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In this chapter, we have discussed real option concepts and strategic action framework. The key points are the following:
Investment decisions are never easy. Cash flows, whether they are positive or negative, are fraught with uncertainty. Selecting the appropriate discount rate is never easy, but it has a dramatic influence on the go/no-go decision. Technical analysis using discounted cash flow techniques does not alleviate the uncertainty and does not permit hunches and intuition. One student noted that his presentation in another class was marked down because he had a hunch that a company should invest in a project, even though the NPV analysis was unfavorable. After discussing the issue for a short time, I let him in on the great secret that was revealed to me by one of my mentors after I had spent days trying to justify a modest expenditure using return on investment calculations. He told me to tinker with the numbers until they fit the desired outcome. Investment in emerging technologies and a new product line rarely result in positive NPVs unless the data have been cooked. Real options when combined with the development of a product and project portfolio can bring truth, beauty, and enlightenment into the investment process.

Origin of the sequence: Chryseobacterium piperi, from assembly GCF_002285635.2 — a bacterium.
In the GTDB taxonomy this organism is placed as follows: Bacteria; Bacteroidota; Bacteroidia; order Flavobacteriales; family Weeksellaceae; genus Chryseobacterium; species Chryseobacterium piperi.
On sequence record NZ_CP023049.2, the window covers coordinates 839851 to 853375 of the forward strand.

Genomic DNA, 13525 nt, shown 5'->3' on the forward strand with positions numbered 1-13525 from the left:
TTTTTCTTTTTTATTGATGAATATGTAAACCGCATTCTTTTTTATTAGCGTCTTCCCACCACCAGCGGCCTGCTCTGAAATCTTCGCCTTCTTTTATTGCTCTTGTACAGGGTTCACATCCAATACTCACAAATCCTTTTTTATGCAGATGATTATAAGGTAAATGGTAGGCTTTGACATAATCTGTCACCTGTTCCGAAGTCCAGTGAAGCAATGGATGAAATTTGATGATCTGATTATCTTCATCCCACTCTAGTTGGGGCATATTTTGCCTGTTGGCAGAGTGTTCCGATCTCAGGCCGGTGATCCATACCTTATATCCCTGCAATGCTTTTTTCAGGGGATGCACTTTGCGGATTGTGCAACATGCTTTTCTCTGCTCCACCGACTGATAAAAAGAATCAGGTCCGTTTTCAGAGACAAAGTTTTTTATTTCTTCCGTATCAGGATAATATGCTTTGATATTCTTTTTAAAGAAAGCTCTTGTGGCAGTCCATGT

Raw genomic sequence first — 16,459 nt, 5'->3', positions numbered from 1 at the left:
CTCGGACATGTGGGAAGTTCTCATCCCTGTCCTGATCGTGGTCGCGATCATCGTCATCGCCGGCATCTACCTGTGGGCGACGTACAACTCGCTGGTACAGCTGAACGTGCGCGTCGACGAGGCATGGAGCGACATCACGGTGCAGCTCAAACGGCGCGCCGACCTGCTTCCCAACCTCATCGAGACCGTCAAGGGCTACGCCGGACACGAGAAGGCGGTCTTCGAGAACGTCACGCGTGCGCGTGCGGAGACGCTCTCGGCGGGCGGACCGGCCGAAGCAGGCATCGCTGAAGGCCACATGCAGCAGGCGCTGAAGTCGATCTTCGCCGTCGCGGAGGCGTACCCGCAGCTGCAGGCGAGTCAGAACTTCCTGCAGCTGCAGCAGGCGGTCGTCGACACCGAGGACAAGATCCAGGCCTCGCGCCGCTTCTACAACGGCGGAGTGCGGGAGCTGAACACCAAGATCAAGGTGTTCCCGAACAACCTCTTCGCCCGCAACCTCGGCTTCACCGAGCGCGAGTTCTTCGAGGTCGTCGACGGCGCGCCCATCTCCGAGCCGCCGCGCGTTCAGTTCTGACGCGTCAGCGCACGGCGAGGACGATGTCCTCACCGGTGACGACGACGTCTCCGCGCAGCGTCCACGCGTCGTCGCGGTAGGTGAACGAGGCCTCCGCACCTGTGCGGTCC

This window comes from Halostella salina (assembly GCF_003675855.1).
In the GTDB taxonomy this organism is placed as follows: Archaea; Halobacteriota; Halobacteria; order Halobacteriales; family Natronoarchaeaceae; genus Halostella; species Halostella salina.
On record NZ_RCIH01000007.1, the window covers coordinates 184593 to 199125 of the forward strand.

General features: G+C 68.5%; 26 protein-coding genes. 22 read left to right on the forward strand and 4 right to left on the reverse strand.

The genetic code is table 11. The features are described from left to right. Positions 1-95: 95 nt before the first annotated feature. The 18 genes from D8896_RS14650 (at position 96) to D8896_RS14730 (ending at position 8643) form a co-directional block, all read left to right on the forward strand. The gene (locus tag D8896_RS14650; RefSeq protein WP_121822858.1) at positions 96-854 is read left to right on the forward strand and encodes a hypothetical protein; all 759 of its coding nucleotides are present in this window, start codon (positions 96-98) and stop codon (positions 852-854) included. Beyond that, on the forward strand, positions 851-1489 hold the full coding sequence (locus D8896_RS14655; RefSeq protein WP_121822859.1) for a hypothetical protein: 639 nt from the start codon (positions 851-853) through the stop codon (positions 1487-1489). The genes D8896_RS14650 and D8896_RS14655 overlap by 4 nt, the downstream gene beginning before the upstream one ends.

Real options concepts can be applied in a variety of ways. Smaller organizations can focus on learning-about by investing in education, reading high-tech magazines and trade publications, attending trade shows, and attending research conferences. Larger organizations can use real options as the basis for learning-about as well as investing in basic research and using learning-by-doing strategies to develop prototypes. The important point is to keep ones options open and to develop a portfolio of investment opportunities. Important activities included in the development of the portfolio include monitoring risk and frequent monitoring and assessment of the product and project portfolio by a cross-functional team of key personnel who understand and are aligned with the business mission.